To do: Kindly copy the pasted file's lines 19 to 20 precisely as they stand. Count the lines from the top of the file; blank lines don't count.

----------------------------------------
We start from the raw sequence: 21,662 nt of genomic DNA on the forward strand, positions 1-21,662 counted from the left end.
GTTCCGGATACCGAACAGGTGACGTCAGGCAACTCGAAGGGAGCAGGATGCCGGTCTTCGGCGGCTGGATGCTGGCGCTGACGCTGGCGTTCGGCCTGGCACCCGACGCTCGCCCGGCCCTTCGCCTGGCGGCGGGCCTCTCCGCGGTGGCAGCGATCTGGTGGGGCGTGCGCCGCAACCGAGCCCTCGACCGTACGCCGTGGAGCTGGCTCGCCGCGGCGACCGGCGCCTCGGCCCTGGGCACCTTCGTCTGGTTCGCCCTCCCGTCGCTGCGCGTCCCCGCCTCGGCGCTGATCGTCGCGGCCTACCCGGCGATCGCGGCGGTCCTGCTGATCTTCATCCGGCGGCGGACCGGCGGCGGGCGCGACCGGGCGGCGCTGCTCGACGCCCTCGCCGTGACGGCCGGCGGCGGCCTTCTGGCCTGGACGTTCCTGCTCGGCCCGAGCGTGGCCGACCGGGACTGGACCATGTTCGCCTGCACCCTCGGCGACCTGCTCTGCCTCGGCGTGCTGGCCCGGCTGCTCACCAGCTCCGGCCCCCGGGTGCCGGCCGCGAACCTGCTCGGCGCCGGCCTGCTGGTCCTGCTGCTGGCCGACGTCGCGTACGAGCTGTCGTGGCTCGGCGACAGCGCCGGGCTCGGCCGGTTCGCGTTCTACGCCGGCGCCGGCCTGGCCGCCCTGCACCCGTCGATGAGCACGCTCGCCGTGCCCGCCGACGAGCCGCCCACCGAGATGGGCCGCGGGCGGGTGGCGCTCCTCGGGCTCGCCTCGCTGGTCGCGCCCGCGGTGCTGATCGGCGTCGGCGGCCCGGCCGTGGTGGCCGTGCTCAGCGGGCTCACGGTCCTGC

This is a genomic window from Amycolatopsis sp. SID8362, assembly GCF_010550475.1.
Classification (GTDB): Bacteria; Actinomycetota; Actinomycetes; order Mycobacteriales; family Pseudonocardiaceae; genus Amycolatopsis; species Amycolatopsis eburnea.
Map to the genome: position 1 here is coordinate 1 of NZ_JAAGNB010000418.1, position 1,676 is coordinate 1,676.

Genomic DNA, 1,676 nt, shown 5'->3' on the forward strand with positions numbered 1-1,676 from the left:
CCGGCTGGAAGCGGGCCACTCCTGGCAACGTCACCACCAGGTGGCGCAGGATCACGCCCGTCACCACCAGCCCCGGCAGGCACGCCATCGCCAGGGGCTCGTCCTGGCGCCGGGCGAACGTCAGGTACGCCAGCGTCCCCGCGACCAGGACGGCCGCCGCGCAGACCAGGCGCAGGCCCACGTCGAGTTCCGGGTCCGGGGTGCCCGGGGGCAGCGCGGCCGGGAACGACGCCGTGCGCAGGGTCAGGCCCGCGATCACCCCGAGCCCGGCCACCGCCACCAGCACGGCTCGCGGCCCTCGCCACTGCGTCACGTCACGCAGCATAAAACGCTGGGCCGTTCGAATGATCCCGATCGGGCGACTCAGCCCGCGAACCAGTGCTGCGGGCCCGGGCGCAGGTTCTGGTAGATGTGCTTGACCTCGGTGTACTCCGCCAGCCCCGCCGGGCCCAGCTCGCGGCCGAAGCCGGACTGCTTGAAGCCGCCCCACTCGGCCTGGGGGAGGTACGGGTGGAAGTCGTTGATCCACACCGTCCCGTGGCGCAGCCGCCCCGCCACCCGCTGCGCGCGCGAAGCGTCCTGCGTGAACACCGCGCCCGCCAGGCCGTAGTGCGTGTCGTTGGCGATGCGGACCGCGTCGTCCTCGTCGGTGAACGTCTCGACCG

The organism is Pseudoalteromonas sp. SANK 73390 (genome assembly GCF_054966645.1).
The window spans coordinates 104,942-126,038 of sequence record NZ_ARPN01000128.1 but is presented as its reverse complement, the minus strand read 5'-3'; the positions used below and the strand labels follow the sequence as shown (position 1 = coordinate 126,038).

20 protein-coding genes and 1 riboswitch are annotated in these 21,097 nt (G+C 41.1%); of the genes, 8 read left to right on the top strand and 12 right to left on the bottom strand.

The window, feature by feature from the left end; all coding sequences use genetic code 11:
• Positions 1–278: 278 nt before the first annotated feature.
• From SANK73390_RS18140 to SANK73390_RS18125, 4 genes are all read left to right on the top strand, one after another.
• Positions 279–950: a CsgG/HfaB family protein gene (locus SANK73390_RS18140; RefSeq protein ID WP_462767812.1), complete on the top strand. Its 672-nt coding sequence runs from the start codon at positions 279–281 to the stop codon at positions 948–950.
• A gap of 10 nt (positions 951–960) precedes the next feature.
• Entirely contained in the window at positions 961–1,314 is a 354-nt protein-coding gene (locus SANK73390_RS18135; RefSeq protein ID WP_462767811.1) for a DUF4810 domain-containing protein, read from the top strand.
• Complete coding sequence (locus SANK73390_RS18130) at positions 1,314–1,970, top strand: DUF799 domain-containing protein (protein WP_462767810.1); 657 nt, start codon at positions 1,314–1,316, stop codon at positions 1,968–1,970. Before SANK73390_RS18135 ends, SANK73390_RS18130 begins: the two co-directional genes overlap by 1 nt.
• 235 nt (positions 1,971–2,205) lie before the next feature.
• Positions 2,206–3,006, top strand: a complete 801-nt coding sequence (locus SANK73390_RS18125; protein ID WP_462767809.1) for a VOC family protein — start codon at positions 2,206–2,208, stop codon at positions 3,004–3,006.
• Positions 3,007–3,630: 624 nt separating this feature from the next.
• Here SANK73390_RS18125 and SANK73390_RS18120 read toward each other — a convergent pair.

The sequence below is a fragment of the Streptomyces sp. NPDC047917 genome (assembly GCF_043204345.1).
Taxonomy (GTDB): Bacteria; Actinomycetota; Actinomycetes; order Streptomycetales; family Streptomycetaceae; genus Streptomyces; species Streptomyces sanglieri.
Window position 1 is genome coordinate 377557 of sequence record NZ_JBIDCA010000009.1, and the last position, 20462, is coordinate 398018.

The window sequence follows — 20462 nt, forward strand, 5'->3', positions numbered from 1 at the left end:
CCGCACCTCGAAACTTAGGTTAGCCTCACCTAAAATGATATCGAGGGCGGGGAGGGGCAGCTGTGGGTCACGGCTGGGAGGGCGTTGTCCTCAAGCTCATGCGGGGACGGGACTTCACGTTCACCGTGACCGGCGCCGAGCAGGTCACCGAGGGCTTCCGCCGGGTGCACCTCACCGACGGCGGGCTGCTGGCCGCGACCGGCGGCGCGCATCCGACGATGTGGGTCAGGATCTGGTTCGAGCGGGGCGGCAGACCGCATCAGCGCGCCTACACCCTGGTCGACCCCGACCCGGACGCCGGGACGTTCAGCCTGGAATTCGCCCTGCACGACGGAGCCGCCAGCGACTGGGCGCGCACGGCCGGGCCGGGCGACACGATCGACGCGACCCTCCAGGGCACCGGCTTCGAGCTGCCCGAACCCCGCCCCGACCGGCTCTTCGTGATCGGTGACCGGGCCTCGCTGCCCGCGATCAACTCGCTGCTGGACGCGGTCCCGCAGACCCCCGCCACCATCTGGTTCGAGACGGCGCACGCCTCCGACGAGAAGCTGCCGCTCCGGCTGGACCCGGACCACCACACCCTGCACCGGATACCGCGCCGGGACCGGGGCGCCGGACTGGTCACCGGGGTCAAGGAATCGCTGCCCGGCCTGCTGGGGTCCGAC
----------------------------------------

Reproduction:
• Positions 2,206–3,006, top strand: a complete 801-nt coding sequence (locus SANK73390_RS18125; protein ID WP_462767809.1) for a VOC family protein — start codon at positions 2,206–2,208, stop codon at positions 3,004–3,006.
• Positions 3,007–3,630: 624 nt separating this feature from the next.